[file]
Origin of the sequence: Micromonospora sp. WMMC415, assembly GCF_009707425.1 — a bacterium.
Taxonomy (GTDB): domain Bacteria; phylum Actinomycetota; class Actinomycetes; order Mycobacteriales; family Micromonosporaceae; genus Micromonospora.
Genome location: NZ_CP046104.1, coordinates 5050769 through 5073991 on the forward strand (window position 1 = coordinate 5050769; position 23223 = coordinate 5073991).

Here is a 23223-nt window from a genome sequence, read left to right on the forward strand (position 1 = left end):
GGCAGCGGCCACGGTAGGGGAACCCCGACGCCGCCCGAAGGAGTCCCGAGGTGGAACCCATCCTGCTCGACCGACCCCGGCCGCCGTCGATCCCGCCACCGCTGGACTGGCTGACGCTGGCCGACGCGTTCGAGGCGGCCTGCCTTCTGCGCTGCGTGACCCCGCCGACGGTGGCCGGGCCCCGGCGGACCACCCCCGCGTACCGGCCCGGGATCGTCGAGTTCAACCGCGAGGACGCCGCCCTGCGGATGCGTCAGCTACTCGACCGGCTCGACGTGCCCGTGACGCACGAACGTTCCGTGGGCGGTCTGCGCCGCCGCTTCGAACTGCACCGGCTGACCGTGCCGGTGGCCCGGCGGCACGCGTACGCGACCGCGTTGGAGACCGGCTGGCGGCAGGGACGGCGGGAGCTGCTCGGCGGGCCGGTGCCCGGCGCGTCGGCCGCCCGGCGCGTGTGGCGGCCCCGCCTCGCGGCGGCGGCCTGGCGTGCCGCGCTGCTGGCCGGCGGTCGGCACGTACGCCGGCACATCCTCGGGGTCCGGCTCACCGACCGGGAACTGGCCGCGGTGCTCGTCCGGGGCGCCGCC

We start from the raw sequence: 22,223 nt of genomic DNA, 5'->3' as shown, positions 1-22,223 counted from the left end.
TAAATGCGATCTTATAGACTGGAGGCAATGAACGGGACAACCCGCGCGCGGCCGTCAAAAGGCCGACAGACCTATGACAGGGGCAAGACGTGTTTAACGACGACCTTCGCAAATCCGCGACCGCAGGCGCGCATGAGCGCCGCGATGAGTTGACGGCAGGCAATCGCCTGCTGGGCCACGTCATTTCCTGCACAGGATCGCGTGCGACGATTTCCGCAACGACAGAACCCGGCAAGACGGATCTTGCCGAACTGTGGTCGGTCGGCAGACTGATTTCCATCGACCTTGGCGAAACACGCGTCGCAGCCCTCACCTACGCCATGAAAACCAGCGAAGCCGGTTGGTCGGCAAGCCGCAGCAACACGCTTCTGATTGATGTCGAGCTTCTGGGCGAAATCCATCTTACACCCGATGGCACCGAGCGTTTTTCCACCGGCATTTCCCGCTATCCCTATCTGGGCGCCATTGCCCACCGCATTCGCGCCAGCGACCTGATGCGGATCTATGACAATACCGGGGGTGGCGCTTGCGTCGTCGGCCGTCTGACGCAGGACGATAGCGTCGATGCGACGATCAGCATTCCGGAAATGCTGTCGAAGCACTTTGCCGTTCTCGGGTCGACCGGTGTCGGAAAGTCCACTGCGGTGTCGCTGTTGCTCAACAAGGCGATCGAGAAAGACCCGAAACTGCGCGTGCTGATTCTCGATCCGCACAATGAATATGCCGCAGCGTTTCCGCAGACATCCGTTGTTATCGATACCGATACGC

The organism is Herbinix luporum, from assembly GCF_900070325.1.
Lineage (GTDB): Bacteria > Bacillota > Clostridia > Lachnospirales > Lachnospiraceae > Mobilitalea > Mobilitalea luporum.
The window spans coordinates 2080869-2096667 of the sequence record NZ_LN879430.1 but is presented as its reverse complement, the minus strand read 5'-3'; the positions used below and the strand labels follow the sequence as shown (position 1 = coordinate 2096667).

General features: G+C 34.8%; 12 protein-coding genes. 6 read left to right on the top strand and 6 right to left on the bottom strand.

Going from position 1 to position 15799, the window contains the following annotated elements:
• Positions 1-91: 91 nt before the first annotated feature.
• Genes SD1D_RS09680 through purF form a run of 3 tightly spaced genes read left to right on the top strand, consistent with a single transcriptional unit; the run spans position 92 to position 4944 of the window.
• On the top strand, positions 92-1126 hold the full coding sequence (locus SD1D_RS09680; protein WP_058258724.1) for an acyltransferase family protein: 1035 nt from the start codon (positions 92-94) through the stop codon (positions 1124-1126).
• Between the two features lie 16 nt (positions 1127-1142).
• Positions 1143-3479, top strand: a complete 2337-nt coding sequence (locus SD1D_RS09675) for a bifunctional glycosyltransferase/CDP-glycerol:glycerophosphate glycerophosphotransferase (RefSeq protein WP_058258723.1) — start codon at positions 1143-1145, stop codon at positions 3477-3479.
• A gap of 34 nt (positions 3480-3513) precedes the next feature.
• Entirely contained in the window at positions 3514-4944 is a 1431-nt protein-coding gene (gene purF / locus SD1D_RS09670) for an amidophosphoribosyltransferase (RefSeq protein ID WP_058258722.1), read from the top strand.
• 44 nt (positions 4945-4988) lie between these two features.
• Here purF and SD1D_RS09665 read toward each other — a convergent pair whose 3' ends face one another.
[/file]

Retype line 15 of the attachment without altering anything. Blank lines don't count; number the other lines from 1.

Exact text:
• On the top strand, positions 92-1126 hold the full coding sequence (locus SD1D_RS09680; protein WP_058258724.1) for an acyltransferase family protein: 1035 nt from the start codon (positions 92-94) through the stop codon (positions 1124-1126).